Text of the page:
Coffee Roaster Keeps it Eichler-centric

Jonathan Baran has turned a love for coffee into a homegrown, partly home-based business, focusing on clientele who include friends and people who live in Eichlers. Photos by Paul Davies.

In the early 1960s, when Joe Eichler’s tracts in the East Bay city of Concord were new, young moms would gather for daily coffee klatches to pass the time and get to know each other while imbibing canned Hills Brothers or Folgers coffee fresh from the percolator.

Fifty-plus years later coffee is still fueling community in the Concord Eichlers.

But now the coffee is 'single origin.' Rated at least 86 on the Coffee Review scale, its small batch roasting computer-monitored “to a high degree of accuracy.” And it doesn’t come in a can.

Instead, the man behind Atrium Coffee delivers it personally -- to your very own atrium. Jonathan Baran’s Atrium Coffee is “a one-man operation,” he says, with coffee sourced from an Oakland wholesaler, roasted in small batches two weekend days a month at a coffee cooperative in Berkeley, and packaged up in his Eichler home in the Concord neighborhood of Rancho de los Santos.

So far, Atrium Coffee is focusing on people who live in Eichlers.

The coffee roaster himself often delivers the beans, often handing them off -- where else? -- in the atrium. Customer Ahmad Varoqua is a strong supporter of Atrium Coffee


“All my customers are Eichler owners. I’ve been selling to friends and family in Concord and Walnut Creek. Just yesterday I got my first order from a person in a San Jose Eichler,” he says. Atrium Coffee has also gone to people in Eichlers in Palo Alto and Sunnyvale.

“I’ve been roasting coffee for myself for the last couple of years on a fancy popcorn popper, really,” Baran says.

He wanted to rent time on a real roaster, “But I couldn’t afford to roast coffee just for our own house.”

“So I asked my neighbors, ‘Who was interested?’ and a lot of hands popped up. In Concord, we’re pretty far away from the coffee Mecca of San Francisco, or the coffee places in Oakland and Berkeley. It’s suburban out here, and it’s changing. But we really don’t have a lot of those options.”

“The people who live in the Eichlers are a selective bunch,” he says. “They like the [modern] style. They already live in mid-century modern homes and have mid-century modern furnishings. They like the finer things. It was really just people pining for finer coffee.”

Baran has also built a customer base by talking to neighbors on the street and hanging ads on doorknobs.

Jonathan Baran designed the simple logo himself, based on an iconic Eichler roofline.

Ironically, perhaps, Jonathan, his wife Michelle, and young son Niko don’t live in an atrium model, but a Claude Oakland designed 'gallery' home instead. Nor does their home have the A-frame-like steep gable seen in his company logo, which he created himself on his iPad.

The name and logo just came to Jonathan, who in his full time job is a video journalist turning out stories for Fortune magazine.

“The A-frame has a forward-facing profile that is very distinctive,” he says of the gable-fronted model. "And the ‘A.’ That really stuck in my head. So I thought I would make the ‘A’ the first letter of the logo.”

(Baran’s is not the only Atrium Coffee by the way. Unrelated businesses by the same name can be found in Temple, Texas, and Glasgow, Scotland.)

Baran has been in the coffee business only since last fall. But he's started scouting potential locations for a café, finding one “that is obviously in the mid-century modern style.”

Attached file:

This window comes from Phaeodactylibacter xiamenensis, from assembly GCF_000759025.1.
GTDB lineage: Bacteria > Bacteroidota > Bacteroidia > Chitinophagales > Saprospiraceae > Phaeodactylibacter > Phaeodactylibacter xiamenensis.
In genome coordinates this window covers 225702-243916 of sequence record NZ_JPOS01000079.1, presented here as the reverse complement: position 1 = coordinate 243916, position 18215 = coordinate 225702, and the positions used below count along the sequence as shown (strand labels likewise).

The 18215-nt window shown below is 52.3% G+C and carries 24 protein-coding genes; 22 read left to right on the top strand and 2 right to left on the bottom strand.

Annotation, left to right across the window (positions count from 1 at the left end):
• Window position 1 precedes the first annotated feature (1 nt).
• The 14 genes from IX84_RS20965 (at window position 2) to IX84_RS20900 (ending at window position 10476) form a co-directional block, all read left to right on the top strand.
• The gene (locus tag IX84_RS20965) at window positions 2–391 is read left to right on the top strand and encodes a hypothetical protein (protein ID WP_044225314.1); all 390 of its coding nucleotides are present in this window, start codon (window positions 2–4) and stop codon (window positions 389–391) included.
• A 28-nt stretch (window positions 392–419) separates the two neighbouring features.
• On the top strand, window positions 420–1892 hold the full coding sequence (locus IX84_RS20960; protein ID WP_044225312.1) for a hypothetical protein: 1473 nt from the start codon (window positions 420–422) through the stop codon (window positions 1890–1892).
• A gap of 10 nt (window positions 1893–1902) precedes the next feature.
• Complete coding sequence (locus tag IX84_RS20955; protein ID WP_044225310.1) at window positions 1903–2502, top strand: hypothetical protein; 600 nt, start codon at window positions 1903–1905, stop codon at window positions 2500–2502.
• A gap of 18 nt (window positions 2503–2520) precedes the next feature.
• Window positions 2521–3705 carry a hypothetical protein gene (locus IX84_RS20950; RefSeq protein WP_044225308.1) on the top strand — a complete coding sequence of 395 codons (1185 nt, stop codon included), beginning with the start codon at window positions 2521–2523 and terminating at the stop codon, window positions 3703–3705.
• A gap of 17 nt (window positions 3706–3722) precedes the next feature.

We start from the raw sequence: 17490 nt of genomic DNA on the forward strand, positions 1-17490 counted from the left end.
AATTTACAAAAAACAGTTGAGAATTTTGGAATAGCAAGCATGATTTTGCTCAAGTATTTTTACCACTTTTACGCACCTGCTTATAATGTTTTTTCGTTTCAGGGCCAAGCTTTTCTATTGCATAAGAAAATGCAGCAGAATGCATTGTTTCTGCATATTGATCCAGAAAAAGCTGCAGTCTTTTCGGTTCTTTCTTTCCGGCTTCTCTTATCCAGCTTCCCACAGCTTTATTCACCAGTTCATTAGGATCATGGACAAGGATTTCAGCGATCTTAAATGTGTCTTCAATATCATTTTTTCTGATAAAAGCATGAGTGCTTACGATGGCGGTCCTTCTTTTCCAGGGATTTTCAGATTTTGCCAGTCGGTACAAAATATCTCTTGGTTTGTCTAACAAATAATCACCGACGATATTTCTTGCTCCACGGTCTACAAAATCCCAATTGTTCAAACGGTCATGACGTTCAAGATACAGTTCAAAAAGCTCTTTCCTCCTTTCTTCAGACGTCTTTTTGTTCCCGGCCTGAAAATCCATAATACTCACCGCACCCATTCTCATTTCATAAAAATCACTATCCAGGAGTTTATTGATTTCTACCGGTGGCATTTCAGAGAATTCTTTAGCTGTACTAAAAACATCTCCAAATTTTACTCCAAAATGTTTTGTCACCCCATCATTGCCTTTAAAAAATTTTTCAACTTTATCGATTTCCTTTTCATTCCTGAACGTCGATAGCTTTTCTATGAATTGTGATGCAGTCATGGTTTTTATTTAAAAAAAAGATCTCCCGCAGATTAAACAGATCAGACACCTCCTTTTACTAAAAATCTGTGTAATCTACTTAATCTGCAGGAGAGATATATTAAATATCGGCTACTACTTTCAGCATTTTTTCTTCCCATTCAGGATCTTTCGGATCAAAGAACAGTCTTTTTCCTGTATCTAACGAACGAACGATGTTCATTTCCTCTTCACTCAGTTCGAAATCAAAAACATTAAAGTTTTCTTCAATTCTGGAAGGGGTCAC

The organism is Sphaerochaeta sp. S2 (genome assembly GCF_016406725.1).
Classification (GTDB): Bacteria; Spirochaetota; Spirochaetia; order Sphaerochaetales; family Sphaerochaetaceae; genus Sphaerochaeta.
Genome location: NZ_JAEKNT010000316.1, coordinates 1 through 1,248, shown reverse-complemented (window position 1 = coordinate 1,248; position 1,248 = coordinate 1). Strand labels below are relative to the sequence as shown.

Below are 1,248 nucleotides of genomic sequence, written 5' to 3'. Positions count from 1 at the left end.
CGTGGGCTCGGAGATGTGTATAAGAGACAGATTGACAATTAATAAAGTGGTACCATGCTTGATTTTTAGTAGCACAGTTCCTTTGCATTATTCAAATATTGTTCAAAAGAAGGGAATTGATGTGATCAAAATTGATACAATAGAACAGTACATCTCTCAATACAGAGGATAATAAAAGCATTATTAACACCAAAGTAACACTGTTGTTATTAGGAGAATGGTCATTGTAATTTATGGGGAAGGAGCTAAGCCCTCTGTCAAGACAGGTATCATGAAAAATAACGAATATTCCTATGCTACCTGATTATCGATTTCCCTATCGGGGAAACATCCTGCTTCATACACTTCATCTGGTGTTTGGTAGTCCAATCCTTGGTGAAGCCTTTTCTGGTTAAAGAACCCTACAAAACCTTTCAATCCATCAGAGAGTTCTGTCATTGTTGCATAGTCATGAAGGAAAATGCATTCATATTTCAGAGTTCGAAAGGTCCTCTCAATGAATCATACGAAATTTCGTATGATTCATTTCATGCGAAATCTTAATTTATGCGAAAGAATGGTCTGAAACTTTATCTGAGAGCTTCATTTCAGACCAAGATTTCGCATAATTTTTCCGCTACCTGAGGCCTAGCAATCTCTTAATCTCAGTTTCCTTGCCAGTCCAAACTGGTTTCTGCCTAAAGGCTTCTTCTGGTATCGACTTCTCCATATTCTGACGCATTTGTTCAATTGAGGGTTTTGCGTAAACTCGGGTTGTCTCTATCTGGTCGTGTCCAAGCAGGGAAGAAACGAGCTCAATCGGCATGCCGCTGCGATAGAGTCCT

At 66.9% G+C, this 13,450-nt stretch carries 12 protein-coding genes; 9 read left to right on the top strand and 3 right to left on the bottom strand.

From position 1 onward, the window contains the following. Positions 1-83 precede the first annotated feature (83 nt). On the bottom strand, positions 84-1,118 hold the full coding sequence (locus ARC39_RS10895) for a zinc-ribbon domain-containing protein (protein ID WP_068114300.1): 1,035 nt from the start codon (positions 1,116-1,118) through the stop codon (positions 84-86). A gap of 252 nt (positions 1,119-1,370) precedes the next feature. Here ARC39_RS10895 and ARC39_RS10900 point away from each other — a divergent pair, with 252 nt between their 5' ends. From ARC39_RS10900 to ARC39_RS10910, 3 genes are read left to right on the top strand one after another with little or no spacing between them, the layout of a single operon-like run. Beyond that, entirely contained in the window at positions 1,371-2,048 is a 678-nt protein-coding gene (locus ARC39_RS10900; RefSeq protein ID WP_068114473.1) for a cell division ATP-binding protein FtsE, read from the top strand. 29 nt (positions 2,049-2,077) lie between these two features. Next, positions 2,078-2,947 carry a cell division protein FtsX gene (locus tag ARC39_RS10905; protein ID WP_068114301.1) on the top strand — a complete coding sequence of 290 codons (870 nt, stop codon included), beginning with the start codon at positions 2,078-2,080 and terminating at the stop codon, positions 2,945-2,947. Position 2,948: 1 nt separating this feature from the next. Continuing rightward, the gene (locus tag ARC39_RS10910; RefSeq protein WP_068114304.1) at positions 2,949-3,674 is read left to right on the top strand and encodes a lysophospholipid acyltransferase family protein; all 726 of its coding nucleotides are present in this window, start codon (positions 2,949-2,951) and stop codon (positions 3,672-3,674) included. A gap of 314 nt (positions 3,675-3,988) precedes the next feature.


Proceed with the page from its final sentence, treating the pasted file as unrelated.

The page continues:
“It’s something I would love to do,” Baran says. “It’s something our community needs, a place where friends could gather together. I don’t see it happening in the next month.” He adds of himself and his wife, “We both have our own jobs and enough on our plates as it stands.”

Baran roasts between 40 to 50 pounds of beans a month, and spends about 40 hours a month on Atrium Coffee. “I’m a micro-roaster, or a nano-roaster almost,” he says.

He brags about the quality he obtains using technology available in Berkeley. “You can really dial in the roast the way you want it, to get the highest degree of quality, and the flavor profile you and your customers prefer.”

Baran pours beans into a coffee bag.

“I think it’s better than Peet’s and the large commercial roasters,” Baran says of his product.”It’s not super dark, oily, over-roasted coffee.”

“I won’t buy anything less than an 86 [on the coffee scale],” he says, citing two of his recent roasts. “The Ethiopian was 92, the Rwanda was 88.”

“Also, it’s a personal touch. I’ve scaled up from roasting for my wife and I to roasting for the neighborhood.”

Market research is important, of course. Baran talks to neighbors about what kind of coffee they like, and gets input from Michelle, whose taste in java differs from his.

“It’s an opportunity to meet new people like my wife and I, who have the connection of the Eichlers. It’s a conversation starter, too,” he says.

It was the friendliness of the neighbors that really attracted Jonathan and Michelle to Los Santos. They were living in San Francisco, looking for a starter home, and finding the city, Alameda county, and Berkeley too pricey.

Then Baran heard about the Eichlers in Concord, about 15 miles east of Berkeley. “I told my wife, there are Eichlers out here. There are Eichlers within our price range.” The first one they saw needed too much work, but the neighbors who crowded around them when they came to look sold them on the neighborhood.

“They were super friendly. One little girl said, "I found a baby squirrel." Michelle and I fell in love [with the neighborhood)],” Baran says. “We already loved the style in the neighborhood, and these wonderful people are here too.”

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